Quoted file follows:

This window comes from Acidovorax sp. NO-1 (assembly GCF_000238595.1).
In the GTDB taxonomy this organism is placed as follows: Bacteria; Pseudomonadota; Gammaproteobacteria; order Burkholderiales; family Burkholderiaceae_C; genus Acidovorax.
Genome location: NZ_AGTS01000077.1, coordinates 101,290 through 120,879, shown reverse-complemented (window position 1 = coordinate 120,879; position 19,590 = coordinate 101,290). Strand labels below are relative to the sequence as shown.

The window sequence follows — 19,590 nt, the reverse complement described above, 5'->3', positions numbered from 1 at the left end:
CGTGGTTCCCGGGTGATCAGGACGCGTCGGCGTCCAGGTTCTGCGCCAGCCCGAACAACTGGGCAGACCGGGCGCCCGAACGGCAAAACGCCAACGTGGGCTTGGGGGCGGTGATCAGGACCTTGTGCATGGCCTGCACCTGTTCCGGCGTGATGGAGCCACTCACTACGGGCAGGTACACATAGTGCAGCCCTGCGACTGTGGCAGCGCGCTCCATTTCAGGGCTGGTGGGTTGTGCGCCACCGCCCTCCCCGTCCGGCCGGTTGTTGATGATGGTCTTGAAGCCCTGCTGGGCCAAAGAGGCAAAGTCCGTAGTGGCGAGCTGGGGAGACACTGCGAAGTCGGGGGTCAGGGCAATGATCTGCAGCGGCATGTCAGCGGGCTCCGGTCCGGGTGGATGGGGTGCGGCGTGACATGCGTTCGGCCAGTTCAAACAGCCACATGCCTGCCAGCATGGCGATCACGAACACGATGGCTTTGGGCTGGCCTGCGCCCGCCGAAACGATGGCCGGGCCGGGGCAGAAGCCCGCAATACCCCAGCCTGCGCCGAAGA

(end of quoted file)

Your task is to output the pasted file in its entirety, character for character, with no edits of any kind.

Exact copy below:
This window comes from Acidovorax sp. NO-1 (assembly GCF_000238595.1).
In the GTDB taxonomy this organism is placed as follows: Bacteria; Pseudomonadota; Gammaproteobacteria; order Burkholderiales; family Burkholderiaceae_C; genus Acidovorax.
Genome location: NZ_AGTS01000077.1, coordinates 101,290 through 120,879, shown reverse-complemented (window position 1 = coordinate 120,879; position 19,590 = coordinate 101,290). Strand labels below are relative to the sequence as shown.

The window sequence follows — 19,590 nt, the reverse complement described above, 5'->3', positions numbered from 1 at the left end:
CGTGGTTCCCGGGTGATCAGGACGCGTCGGCGTCCAGGTTCTGCGCCAGCCCGAACAACTGGGCAGACCGGGCGCCCGAACGGCAAAACGCCAACGTGGGCTTGGGGGCGGTGATCAGGACCTTGTGCATGGCCTGCACCTGTTCCGGCGTGATGGAGCCACTCACTACGGGCAGGTACACATAGTGCAGCCCTGCGACTGTGGCAGCGCGCTCCATTTCAGGGCTGGTGGGTTGTGCGCCACCGCCCTCCCCGTCCGGCCGGTTGTTGATGATGGTCTTGAAGCCCTGCTGGGCCAAAGAGGCAAAGTCCGTAGTGGCGAGCTGGGGAGACACTGCGAAGTCGGGGGTCAGGGCAATGATCTGCAGCGGCATGTCAGCGGGCTCCGGTCCGGGTGGATGGGGTGCGGCGTGACATGCGTTCGGCCAGTTCAAACAGCCACATGCCTGCCAGCATGGCGATCACGAACACGATGGCTTTGGGCTGGCCTGCGCCCGCCGAAACGATGGCCGGGCCGGGGCAGAAGCCCGCAATACCCCAGCCTGCGCCGAAGA